Printer Friendly

Black economy: different approaches to the estimation of its size.

The Black Economy is usually referred to all those perfectly legitimate activities, resulting in transactions (either in kind or for payment) between individuals, which are then hidden from the authorities, principally the tax authorities. Activities in the black economy are, therefore, primarily undertaken with a view to evading the payment of various direct and indirect taxes which their notification to the tax authority would normally imply. Some authors include criminal, marketed activities within the definition of the black economy. The kinds of people who are supposed to be most heavily in the black economy are: (i) say employed business people of all kinds. (ii) Odd-job persons, for example, gardeners, window cleaners, brick layers and, (iii) domestic help.

On the fringes are people who earn small amounts of income from which income tax is not deducted and who conveniently 'forget' to declare this income to the tax authority at the end of the year. Four main issues relating to the black economy are: (i) Size and measurement ii) Participation (iii)Economic consequences (iv) Policy

Some economists have devoted a great deal of attention to trying to measure the size of the black economy. Much of the early work on this front was undertaken in the USA by Gutmann, Feige and Tanzi. However interest in measurement has spread to other countries. To most people to question 'how big' is the black economy? seems absolutely fundamental to further analysis of the topic. After all, if it is large, then surely it poses a threat to the legitimate economy, whereas if it is small it can be safely ignored.

There are various direct and indirect methods used to estimate the size of the black economy. The most frequently used are those based on accounting and monetary indicators, and in particular the amount of currency in circulation. Other method is fiscal approach. To provide a definite path to the government in the implementation of different policies, the evaluation of the black economy with accurate information about various macroeconomic variables is imperative.

Accounting Approach

So far the work done in the accounting sphere comprises of independent estimates of income and expenditure. The discrepancy between the income and expenditure gives the clue to the size of hidden economy. There are two approaches conducted in this context. The first approach deals with the comparison of income and expenditure at the macro level. The second deals with the evaluation of the discrepancy between income and expenditure at the micro level of households. Discussion of each approach is as follows:-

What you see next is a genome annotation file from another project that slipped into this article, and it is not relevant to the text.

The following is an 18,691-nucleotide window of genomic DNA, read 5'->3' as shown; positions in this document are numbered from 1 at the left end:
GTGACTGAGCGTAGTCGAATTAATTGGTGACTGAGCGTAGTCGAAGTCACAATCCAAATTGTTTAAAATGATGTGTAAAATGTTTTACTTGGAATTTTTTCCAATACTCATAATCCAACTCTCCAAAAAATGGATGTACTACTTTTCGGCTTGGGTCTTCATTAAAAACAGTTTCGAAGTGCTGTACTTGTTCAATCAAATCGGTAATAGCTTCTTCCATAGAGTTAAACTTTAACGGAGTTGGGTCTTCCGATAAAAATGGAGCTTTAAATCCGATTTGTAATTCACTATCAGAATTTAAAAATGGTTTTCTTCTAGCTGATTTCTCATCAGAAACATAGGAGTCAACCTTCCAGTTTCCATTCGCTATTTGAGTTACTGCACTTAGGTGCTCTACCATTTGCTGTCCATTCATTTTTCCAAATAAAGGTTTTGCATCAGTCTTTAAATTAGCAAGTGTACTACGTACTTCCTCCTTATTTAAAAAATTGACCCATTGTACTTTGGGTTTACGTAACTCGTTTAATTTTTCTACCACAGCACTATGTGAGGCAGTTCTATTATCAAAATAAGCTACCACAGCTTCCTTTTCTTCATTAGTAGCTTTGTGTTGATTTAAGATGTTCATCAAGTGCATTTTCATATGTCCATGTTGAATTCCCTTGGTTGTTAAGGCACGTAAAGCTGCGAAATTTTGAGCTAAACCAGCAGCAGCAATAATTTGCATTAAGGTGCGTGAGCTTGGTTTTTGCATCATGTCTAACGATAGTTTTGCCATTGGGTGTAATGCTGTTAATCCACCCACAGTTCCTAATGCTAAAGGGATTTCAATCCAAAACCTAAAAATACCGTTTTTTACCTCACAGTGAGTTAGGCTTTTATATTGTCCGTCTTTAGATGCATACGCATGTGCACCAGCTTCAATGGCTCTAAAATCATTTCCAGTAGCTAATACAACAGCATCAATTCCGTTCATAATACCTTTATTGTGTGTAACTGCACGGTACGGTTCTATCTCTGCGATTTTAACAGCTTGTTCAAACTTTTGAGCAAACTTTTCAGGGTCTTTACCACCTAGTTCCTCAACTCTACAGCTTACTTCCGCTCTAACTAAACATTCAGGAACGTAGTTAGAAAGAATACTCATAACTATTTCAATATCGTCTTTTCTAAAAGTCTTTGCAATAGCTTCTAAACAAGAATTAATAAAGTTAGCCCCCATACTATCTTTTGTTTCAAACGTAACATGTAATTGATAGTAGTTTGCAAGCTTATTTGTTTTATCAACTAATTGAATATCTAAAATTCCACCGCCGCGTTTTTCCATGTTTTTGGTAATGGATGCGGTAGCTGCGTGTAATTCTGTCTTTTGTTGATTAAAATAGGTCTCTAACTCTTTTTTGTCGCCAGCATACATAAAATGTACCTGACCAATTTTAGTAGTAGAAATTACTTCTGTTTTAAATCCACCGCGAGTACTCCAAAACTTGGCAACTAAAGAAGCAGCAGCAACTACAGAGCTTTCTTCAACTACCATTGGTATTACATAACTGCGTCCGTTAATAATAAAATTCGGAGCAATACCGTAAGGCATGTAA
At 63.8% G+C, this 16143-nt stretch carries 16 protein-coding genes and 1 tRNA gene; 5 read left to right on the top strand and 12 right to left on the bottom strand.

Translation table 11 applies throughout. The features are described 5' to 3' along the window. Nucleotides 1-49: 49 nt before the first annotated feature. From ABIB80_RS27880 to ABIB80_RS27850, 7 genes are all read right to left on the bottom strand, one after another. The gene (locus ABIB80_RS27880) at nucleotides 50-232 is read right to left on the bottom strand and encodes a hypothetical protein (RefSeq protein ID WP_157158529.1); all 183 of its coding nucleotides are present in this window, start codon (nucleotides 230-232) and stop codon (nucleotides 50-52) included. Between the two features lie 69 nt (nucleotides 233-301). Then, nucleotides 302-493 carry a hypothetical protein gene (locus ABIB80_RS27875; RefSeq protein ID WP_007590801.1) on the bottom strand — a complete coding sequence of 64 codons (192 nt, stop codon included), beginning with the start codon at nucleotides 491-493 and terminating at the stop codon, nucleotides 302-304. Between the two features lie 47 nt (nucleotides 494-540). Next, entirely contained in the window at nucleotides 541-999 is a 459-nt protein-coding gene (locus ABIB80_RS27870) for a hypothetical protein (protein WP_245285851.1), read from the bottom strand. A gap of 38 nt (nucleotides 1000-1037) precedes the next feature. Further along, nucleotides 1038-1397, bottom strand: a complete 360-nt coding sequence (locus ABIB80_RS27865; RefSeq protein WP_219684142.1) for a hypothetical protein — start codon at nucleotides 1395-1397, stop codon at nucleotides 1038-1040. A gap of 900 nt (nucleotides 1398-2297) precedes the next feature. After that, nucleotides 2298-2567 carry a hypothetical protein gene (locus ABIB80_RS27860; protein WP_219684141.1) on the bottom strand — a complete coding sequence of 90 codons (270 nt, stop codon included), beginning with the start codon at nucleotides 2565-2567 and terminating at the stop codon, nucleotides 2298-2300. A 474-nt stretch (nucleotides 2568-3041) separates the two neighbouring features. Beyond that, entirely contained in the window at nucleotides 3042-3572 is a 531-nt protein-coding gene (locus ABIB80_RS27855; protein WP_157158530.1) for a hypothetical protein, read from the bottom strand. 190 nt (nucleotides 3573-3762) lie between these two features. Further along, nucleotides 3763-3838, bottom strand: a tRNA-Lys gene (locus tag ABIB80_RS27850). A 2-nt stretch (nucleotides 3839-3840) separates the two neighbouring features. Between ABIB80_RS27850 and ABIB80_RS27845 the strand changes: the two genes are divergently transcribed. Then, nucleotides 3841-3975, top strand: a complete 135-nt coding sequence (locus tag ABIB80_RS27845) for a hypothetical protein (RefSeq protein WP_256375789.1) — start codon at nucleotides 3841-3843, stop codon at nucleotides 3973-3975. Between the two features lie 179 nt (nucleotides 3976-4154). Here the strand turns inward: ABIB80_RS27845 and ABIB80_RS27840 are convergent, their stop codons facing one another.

a) The Macro Approach: This approach adopts two methods: first, being the one in which the comparison of national account estimates of income with income estimates built of from tax returns. The difference between the two represents the estimates of income not reported to the tax authority. Such comparisons have been undertaken by Park (1979) for United States which measure the 'unexplained difference', or 'residual error' between the estimates of personal income and that of adjusted gross income on the basis of a sample of tax returns.

O'Higgins (1980) finds for United Kingdom in 1970's an opposite development of discrepancy between the aggregate amount of income in national accounts and aggregate income estimates based on adjusted tax returns. The officially measured national income increased three folds between 1970 and 1978, the unexplained difference increased nine folds. However, the absolute size of hidden economy ranged between 2.5 per cent to 3 per cent of GNP, in 1978 (Macfee 1980).

The second method focuses on the estimation of discrepancy between the GDP from expenditure side and GDP on the income side. The estimate of the expenditure being higher than those of income for the existence of the submerged economy. Studies carried out in various countries indicate that in Anglo Saxon and Scandinavian countries the discrepancies are small of up to 10 per cent of GNP, while in Latin American countries larger discrepancies are observed around 20 per cent of GNP and more. For United States the measure of hidden economy has been declining since postwar period as is suggested by Park (1979) from 9.4 percent in 1948 to 4 per cent in 1977.